By Deborah Yaffe, Aug 16 2018 01:00PM

The death last week of Nobel Prize-winning author V.S. Naipaul prompted the customary chorus of praise for his writing, as well as the rather less customary chorus of agreement that, all told, he was a pretty awful human being—abusive to women, unkind to colleagues, arrogant about his own achievements, and sometimes racist in his views.


For Janeites, it was all rather familiar: Seven years ago, Naipaul—who was born into an Indian family in Trinidad but spent his adult life in Britain--made headlines worldwide by dissing female writers in general and Jane Austen in particular.


Asked during a 2011 interview at the Royal Geographical Society if he considered any female writer to be his equal, he replied, “I don’t think so.” Jane Austen? Nope: He "couldn't possibly share her sentimental ambitions, her sentimental sense of the world."


"I read a piece of writing and within a paragraph or two I know whether it is by a woman or not,” he claimed, because of female authors' "sentimentality, the narrow view of the world. . . . And inevitably for a woman, she is not a complete master of a house, so that comes over in her writing too.”


It’s hard to know where to begin in critiquing this farrago of stereotypical generalizations and egregious misreading. Like the Writers Guild of Great Britain, which at the time declined to “waste its breath” on a reply, one is tempted to borrow a phrase from that rank sentimentalist Jane Austen and say that Naipaul’s views on the writing of half the human race didn’t deserve the compliment of rational opposition.


Of course, plenty of people voiced such opposition anyway (for instance, here and here): Naipaul was either attacked as an exemplar of the sexism that still prevented women from getting their work published and reviewed, or dismissed as a grumpy old man whose own achievements were long in the past.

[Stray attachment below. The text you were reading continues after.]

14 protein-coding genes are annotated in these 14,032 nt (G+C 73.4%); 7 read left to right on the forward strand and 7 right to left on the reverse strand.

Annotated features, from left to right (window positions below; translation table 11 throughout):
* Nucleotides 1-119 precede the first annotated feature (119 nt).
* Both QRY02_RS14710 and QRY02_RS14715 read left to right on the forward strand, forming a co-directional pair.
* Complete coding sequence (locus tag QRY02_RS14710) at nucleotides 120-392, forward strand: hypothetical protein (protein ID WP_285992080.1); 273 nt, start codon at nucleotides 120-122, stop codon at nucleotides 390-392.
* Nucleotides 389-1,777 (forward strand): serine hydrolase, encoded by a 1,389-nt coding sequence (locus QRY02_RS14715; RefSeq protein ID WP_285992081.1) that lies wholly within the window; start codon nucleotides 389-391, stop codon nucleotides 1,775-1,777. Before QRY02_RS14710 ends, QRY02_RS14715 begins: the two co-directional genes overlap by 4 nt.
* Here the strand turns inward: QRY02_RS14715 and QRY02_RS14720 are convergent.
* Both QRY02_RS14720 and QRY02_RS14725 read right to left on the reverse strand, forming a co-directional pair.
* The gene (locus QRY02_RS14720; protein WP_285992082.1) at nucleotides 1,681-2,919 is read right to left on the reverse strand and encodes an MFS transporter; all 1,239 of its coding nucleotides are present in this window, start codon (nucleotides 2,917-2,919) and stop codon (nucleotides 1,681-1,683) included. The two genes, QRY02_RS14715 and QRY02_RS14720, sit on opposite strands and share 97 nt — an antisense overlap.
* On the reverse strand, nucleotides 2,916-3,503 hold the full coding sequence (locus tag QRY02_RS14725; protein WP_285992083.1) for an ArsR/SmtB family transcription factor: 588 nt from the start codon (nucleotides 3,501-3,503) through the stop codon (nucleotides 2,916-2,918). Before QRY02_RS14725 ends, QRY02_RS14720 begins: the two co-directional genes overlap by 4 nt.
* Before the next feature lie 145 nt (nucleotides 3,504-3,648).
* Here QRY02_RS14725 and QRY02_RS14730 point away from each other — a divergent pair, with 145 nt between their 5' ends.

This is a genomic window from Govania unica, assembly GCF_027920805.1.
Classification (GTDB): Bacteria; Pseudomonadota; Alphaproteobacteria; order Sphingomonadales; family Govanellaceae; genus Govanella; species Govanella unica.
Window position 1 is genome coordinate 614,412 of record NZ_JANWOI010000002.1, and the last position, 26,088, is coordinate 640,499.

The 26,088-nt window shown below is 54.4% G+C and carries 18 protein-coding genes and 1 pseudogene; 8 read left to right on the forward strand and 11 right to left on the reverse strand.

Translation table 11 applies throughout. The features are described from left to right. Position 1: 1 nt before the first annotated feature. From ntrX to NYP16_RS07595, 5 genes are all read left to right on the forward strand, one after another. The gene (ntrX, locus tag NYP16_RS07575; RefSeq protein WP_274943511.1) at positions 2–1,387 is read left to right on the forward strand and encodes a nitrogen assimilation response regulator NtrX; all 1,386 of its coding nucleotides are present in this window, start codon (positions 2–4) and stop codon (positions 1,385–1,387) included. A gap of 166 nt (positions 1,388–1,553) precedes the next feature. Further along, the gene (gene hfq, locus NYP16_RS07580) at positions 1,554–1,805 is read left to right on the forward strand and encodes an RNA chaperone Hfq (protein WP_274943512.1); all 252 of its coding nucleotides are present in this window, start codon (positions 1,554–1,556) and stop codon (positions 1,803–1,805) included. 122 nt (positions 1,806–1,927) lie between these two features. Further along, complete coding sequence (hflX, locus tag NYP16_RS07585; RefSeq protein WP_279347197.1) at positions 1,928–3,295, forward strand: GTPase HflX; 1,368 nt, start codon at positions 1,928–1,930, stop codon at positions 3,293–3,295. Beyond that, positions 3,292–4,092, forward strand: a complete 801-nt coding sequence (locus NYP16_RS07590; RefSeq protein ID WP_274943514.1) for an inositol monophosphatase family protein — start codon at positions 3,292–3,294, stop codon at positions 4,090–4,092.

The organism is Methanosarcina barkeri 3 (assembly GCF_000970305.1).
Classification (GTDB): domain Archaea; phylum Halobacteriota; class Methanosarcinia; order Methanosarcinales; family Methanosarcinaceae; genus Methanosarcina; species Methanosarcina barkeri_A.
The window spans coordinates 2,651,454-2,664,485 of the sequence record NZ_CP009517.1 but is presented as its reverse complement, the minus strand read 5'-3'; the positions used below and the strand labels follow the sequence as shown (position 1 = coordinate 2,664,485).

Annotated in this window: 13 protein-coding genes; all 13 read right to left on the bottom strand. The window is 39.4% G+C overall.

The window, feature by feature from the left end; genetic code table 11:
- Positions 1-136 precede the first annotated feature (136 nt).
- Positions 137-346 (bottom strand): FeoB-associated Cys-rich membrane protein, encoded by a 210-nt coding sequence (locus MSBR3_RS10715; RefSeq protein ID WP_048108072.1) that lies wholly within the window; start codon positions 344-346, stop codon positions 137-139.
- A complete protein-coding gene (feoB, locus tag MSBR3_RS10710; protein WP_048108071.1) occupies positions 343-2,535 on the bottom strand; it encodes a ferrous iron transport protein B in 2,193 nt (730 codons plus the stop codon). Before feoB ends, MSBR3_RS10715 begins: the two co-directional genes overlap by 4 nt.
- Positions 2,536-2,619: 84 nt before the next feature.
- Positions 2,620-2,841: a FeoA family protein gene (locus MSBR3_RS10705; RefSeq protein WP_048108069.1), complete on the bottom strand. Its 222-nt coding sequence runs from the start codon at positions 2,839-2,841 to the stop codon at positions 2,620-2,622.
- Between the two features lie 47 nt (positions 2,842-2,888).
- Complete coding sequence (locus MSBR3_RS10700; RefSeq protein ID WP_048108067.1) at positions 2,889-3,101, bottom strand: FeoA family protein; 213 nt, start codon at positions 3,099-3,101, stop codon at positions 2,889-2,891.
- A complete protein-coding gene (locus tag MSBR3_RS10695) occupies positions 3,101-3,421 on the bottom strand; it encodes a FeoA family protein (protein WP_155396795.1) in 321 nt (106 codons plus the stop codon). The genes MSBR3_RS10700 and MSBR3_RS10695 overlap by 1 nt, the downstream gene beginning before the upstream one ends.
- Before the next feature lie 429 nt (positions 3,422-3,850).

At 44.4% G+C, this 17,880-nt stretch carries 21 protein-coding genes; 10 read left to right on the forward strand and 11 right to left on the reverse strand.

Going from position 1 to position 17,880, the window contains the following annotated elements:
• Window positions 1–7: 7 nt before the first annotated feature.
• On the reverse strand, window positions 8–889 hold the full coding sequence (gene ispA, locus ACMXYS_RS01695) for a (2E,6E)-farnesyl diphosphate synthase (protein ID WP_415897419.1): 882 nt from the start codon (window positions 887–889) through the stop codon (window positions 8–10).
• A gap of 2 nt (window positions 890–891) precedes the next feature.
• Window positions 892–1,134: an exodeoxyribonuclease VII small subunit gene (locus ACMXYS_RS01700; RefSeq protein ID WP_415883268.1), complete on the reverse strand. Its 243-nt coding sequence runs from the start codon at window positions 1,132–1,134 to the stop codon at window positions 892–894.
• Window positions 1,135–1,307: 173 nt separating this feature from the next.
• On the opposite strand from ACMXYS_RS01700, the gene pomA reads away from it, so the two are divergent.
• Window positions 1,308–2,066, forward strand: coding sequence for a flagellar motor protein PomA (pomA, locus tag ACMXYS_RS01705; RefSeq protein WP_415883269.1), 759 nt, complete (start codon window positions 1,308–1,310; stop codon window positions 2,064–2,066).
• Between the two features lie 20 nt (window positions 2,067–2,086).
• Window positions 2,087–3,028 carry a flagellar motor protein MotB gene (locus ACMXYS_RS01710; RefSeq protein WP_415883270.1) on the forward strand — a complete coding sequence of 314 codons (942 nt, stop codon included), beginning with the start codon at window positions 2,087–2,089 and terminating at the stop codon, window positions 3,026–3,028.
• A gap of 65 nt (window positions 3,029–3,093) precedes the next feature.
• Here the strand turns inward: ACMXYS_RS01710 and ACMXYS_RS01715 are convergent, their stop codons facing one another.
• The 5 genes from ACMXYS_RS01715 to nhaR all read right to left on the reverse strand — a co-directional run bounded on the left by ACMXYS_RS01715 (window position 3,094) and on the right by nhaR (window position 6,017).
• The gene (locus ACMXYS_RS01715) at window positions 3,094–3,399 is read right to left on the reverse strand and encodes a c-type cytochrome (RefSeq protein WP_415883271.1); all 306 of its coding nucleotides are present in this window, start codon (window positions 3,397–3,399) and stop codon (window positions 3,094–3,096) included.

I can’t weigh in on Naipaul’s writerly virtues: He represents one of the many gaps in my reading education, though the recent spate of obituaries has convinced me to add him to my list. But if he found the clear-eyed and ironic Jane Austen sentimental, then I guess he wasn’t much of a critic.


By Deborah Yaffe, Aug 13 2018 01:00PM

Name the ten most important vegetables! Quick now! Does broccoli outrank kale? How about carrots vs. turnips? Yes, yes, I know they’re all terribly good for your health and all that, but which is the most important?


This ridiculous exercise came to mind last week as I perused the BBC History Magazine’s mystifying list of “100 Women Who Changed the World” – a list on which Jane Austen comes in at #13, well behind Marie Curie (#1) and Margaret Thatcher (#6) but ahead of Princess Diana (#15), someone with whomJane Austen could hardly have less in common.